Feedback
Science

Lowe’s to Stop Selling Neonic Pesticides Linked to Bee Deaths

Lowe's plans to stop selling pesticides linked to the massive decline of honeybees around the world. The home improvement chain announced on Thursday that it would phase out products containing neonic pesticides over the next four years. In recent years, billions of bees have died from a condition known as colony collapse disorder (CCD) and neonicotinoids have been linked in multiple studies to the deaths of birds, bees and other animals. Lowe's announcement comes after the EPA said last week that it would stop issuing new permits to use the pesticides. On Wednesday, a report from an influential European scientific council warned that neonicotinoids were more harmful to the environment than previously thought.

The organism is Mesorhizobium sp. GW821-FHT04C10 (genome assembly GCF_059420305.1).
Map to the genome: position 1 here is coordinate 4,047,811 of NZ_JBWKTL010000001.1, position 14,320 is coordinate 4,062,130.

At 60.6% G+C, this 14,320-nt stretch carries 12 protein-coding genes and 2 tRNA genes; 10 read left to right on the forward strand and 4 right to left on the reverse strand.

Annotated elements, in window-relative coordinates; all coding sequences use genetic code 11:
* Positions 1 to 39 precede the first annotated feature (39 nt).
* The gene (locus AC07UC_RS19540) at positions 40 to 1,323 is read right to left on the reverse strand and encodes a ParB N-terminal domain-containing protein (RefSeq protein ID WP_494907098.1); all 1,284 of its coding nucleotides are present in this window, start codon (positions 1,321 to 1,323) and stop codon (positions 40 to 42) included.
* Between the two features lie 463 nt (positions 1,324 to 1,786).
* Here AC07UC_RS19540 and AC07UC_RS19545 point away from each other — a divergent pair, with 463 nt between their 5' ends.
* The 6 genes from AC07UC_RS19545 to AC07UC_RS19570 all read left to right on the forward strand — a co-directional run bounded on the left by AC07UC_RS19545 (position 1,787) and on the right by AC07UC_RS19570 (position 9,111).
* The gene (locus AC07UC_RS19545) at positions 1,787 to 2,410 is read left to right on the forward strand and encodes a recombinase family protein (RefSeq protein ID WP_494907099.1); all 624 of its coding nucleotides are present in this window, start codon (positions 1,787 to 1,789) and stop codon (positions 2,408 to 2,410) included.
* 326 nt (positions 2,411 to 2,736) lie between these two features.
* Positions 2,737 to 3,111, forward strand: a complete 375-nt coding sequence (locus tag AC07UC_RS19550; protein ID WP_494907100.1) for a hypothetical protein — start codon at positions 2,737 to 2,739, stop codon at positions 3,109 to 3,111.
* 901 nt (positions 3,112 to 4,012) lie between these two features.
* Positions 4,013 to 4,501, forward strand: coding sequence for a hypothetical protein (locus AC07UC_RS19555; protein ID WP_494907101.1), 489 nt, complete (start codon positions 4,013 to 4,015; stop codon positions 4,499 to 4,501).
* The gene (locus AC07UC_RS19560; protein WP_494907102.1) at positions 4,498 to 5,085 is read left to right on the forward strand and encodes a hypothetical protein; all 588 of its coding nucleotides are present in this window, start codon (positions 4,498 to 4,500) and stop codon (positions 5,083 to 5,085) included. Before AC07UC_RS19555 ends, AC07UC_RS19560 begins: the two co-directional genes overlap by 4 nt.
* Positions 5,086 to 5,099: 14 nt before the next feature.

Lowe's also said that it would work with growers to "eliminate the use of neonic pesticides on bee-attractive plants we sell." Home Depot announced last summer that it would label plants treated with neonicotinoids. Both companies have been the target of protests by environmental activists. The environmental group Friends of the Earth said it was "pleased Lowe's is listening to consumer concerns" and the "growing body of science telling us we need to move away from bee-toxic pesticides."

Bee deaths linked to pesticides 2:37

IN-DEPTH

SOCIAL

— Keith Wagstaff